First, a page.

People always touched you. You were used to it. You were an amateur weightlifter, something else you did to keep your mind off the shit of your life. […] Most of the time it didn’t bother you, the way girls and sometimes guys felt you up. But with Miss Lora you could tell something was different. Miss Lora touched you and you suddenly looked up and noticed how large her eyes were on her thin face, how long her lashes were, how one iris had more bronze in it than the other.
“People always touched you.” But her touch is different. They flirt by comparing muscles (“I’m the one who could pick you up,” she says). He walks her home from the grocery store; the sexual tension is unbearable. When they finally hook up, the calm voice narrating Yunior’s memories, echoing the brotherly tone of Drown’s “How to Date a Browngirl, Blackgirl, Whitegirl, or Halfie,” says: “You wonder if she feels like you do. Like it might be love.” Yunior is watching her make him a cheeseburger. It isn’t love, but it takes him years to get over whatever it is. The language of teenage crushes is used to great effect, to the point where I had to reread the sentence in which a character calls this relationship what it is legally: a rape. “They should arrest that crazy bitch,” Yunior’s college girlfriend says. He protests: “It wasn’t like that.”
God, this stuff hurts. Diaz is unrelenting in showing us gross and vulnerable parts of his characters. Miss Lora asks Yunior to pull her hair when they’re having anal sex, and she wears all red to his graduation because he told her it was his favorite color. In another story, Yunior takes pictures of a sexual conquest while she’s sleeping in the nude, and he never deletes them from his phone. Another story features Yunior’s brother Rafa fingering a 13 or 14-year-old girl on the bus, then holding his hand to his brother’s nose and saying, “Smell this…This is what’s wrong with women.” These details don’t totally shock a sophisticated audience, but they still feel like betrayals of confidence. I’d blush to hear these stories if they were about my friends.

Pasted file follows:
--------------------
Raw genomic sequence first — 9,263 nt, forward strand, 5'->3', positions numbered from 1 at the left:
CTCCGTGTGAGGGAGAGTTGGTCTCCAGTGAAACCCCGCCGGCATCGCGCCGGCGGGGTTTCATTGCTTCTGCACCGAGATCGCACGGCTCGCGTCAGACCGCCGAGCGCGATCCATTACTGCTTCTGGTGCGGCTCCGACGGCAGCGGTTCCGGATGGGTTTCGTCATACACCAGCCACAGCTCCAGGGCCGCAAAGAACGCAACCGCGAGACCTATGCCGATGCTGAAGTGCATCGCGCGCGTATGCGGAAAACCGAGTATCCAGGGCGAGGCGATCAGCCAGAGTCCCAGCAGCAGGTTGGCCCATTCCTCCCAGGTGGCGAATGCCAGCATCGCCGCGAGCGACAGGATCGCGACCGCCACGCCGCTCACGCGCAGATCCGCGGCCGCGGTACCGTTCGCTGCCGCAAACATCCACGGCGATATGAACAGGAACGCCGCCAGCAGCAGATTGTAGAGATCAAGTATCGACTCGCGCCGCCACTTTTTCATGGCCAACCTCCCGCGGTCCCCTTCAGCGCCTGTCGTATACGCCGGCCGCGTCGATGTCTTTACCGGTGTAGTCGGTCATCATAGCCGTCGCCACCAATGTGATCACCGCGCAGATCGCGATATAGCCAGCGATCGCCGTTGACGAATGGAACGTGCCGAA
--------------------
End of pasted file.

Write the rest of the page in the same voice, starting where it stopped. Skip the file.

The problem of judgment has been persistent in Diaz’s fiction. It’s not enough, he reiterates in the Boston Review interview, to see racist and misogynistic characters; he must show how those attitudes negatively affect his characters. For Yunior, the pursuit of tail is wrapped in biological destiny, fear of death, and undying fascination. In “Miss Lora,” he believes, with an anticipation verging on desire, that the world will blow up at any moment. It is with resignation that he matures and admits the world will never end. He reckons with his family’s history of cheating, admitting that he has the genes for it; in story after story he describes his indiscretions as inevitabilities. “We got into a habit,” he says about the girl who would be the catalyst for a nasty break-up, “of going to lunch and having the same conversation.” In this way, we aren’t lectured on rape culture, only witness to it. Diaz’s men are despicable and entitled and so sad I want to give them a big hug. None of them really repent. To Diaz’s Dominican men, every girl is gorgeous and “on you almost immediately,” and her nether regions taste of beer. This is a weirdly repetitive tic: when Oscar finally consummates a relationship, his partner tastes like “Heineken” — the yeasty comparison is made again in “Miss Lora,” when Yunior finally gets to third base with his usually celibate girlfriend. These metaphors are always made in conversation with “your boys.” All their mothers can do is shake their heads.